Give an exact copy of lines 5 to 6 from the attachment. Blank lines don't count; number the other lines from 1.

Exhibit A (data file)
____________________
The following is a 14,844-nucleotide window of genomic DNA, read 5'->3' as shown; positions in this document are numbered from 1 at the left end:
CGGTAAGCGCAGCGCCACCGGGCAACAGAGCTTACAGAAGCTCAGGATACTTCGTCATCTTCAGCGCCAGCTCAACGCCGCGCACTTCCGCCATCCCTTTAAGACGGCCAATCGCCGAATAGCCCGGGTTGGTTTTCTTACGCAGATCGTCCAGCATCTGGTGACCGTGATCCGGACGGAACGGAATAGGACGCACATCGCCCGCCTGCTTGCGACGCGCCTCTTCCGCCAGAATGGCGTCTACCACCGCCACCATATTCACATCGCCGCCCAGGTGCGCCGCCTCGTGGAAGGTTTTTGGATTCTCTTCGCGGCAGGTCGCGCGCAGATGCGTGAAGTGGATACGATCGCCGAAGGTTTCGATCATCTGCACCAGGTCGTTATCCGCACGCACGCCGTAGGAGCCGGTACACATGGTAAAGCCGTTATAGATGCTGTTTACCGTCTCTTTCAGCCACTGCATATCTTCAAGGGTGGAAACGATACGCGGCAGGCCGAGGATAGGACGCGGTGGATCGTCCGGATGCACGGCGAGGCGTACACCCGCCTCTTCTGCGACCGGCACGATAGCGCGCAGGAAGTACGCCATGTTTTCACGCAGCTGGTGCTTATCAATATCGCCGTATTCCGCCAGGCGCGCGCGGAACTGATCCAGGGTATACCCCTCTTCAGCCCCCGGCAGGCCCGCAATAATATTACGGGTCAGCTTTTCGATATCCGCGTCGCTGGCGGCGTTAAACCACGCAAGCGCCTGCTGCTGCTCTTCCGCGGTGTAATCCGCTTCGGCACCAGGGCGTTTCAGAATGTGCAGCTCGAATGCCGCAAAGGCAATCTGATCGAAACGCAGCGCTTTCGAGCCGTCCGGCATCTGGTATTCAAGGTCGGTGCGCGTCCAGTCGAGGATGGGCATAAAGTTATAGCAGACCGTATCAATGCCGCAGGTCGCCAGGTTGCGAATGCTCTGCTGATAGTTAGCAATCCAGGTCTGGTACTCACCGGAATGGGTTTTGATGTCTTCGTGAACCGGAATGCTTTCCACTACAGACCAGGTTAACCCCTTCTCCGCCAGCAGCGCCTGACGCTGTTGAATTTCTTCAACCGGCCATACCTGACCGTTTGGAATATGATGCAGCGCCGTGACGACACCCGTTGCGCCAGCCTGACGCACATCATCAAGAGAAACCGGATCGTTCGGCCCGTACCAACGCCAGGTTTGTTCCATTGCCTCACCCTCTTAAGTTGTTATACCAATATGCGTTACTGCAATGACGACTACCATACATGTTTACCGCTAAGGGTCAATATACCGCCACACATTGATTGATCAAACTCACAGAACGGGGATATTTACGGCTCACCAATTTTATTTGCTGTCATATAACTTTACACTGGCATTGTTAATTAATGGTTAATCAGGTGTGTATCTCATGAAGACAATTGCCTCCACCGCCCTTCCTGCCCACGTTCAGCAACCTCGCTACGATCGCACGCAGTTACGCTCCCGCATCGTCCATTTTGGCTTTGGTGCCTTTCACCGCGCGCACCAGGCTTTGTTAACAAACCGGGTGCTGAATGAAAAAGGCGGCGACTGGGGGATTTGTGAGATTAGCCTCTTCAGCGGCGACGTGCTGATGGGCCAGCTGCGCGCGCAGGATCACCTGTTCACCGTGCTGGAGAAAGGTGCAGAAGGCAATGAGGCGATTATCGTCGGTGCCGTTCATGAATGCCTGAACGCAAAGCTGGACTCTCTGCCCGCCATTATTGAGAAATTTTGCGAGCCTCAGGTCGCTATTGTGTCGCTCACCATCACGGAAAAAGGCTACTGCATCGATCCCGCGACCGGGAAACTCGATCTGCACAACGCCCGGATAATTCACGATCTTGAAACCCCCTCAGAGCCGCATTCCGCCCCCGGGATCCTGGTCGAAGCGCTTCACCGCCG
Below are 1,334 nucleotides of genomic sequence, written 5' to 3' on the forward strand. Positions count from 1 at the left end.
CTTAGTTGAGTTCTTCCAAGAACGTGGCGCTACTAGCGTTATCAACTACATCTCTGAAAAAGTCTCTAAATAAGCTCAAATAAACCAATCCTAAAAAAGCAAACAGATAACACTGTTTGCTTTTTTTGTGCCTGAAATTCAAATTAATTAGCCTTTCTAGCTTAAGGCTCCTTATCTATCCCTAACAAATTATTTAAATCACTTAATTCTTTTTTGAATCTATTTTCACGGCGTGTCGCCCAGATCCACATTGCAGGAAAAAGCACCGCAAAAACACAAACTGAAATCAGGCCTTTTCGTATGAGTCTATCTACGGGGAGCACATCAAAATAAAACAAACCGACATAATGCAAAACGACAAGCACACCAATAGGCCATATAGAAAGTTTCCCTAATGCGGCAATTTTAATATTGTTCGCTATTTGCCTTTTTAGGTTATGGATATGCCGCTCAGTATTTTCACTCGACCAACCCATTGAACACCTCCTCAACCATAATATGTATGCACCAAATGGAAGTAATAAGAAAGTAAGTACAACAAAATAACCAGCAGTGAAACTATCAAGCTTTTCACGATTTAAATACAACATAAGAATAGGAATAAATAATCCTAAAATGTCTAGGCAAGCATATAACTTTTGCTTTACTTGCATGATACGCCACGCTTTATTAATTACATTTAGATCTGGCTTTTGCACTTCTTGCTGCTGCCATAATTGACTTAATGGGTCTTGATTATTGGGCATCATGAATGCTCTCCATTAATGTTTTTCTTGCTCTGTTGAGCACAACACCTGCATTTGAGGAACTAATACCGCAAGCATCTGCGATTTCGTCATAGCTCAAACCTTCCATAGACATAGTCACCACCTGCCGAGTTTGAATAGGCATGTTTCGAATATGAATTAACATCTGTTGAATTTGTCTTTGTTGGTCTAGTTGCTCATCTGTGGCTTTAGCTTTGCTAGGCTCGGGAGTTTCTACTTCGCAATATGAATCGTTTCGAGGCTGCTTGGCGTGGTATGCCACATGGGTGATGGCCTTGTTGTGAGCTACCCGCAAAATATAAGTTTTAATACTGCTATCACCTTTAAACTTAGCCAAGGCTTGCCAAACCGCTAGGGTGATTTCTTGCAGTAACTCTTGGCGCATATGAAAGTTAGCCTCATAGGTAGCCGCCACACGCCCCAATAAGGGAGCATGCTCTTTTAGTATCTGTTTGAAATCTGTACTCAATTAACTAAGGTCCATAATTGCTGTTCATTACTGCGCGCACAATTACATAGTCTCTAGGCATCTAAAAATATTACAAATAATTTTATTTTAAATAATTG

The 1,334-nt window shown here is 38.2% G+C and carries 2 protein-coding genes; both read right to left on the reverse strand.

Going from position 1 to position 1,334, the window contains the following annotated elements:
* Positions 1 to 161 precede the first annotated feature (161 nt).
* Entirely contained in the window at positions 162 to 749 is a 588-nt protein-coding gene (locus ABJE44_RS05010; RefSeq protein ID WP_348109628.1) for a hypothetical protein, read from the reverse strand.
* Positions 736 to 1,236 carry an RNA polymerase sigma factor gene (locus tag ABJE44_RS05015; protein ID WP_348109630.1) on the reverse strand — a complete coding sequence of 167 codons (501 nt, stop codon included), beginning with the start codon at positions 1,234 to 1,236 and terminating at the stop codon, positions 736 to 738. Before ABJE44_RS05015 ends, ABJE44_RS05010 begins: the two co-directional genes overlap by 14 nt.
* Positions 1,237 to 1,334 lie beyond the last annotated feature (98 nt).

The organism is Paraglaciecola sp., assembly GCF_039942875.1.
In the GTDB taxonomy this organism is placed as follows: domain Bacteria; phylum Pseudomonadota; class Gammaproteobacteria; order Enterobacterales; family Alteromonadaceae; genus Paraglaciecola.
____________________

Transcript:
The 1,334-nt window shown here is 38.2% G+C and carries 2 protein-coding genes; both read right to left on the reverse strand.

Going from position 1 to position 1,334, the window contains the following annotated elements: